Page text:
The Reg Flex Agenda targets an October 2020 date for the finalization of the rule. However, the blog points out that an agency is not required to consider or act on any agenda item, and that SEC Reg Flex Agenda reflects solely the priorities of the Chairman and does not necessarily reflect the position of any other Commissioner.
On June 30th, the SEC held a roundtable on 2nd quarter reporting & Covid-19 disclosure. The panelists included a bunch of big shots from private equity firms and asset managers. This Mayer Brown blog summarizes the panel's recommendations on Q2 & Covid-19 disclosure. Many of these recommendations focused on liquidity & human capital-related issues. Here are some of them:
- Provide specific and forward-looking guidance on the company's liquidity position, including its expected cash burn and upcoming capital expenditures. Companies should consider including a best, middle and worst case liquidity scenario.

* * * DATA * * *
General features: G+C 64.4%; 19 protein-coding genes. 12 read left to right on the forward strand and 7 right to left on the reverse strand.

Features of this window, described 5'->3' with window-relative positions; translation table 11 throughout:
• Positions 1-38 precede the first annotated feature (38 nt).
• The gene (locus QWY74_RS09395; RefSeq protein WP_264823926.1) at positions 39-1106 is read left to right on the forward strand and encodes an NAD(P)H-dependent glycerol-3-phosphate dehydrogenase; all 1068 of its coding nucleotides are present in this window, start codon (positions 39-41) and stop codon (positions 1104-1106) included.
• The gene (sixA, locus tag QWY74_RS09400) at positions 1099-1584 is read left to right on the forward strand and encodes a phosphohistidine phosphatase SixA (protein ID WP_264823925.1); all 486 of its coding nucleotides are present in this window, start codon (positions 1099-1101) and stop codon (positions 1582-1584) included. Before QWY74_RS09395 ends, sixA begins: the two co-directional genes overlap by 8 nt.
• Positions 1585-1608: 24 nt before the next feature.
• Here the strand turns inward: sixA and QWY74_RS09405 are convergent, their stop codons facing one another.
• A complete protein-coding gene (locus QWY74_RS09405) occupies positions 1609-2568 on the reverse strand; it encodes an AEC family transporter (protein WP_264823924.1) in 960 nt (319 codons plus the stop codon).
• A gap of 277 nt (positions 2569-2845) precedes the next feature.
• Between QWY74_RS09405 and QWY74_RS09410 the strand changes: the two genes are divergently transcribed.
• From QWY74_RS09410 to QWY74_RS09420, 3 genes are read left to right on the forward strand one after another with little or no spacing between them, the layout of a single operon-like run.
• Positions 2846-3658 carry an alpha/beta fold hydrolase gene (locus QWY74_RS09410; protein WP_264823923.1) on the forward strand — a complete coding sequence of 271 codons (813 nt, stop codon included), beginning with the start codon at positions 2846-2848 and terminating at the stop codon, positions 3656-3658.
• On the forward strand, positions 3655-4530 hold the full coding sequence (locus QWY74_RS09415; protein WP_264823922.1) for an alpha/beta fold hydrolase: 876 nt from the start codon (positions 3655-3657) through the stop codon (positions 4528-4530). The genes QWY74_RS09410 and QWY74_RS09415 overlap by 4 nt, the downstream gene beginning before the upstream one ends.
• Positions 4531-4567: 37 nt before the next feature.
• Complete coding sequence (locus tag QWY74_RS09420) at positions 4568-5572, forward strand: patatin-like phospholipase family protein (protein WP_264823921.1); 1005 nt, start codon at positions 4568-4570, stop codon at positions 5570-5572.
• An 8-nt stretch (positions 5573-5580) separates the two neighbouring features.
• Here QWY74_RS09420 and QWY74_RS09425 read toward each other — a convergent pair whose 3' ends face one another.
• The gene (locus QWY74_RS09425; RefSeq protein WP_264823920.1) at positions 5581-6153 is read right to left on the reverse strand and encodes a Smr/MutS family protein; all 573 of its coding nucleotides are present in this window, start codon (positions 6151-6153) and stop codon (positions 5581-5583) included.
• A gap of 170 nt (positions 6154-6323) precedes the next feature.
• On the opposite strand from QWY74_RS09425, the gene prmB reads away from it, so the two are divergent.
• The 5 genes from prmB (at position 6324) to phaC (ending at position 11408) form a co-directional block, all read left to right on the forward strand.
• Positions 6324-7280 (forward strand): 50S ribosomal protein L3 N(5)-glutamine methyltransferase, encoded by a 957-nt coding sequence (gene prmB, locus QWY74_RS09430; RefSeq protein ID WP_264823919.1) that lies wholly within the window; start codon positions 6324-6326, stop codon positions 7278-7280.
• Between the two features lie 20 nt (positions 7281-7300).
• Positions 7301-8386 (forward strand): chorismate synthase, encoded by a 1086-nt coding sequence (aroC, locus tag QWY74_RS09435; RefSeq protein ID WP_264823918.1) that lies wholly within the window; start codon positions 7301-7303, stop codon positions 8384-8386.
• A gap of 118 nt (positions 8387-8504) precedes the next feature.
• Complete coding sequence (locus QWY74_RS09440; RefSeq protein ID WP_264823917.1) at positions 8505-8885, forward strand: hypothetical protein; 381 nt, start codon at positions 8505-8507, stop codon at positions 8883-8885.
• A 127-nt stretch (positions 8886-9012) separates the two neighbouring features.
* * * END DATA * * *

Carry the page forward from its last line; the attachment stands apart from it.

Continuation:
- Separately disclose the company's short-term and long-term liquidity plans. Identify the company's primary use of cash during the second quarter as compared to prior quarters.
- Specify, in a standardized format, the amount of liquidity that is currently available under the company's existing financing facilities and if financial covenants prevent the company from accessing or drawing down from a disclosed financing source. Identify the time period that the company can expect to continue to operate with limited or no cash revenue.
- Explain management's rationale for implementing announced executive compensation or staff reductions. Disclose changes to the company's work force and expected impact on the company's operations.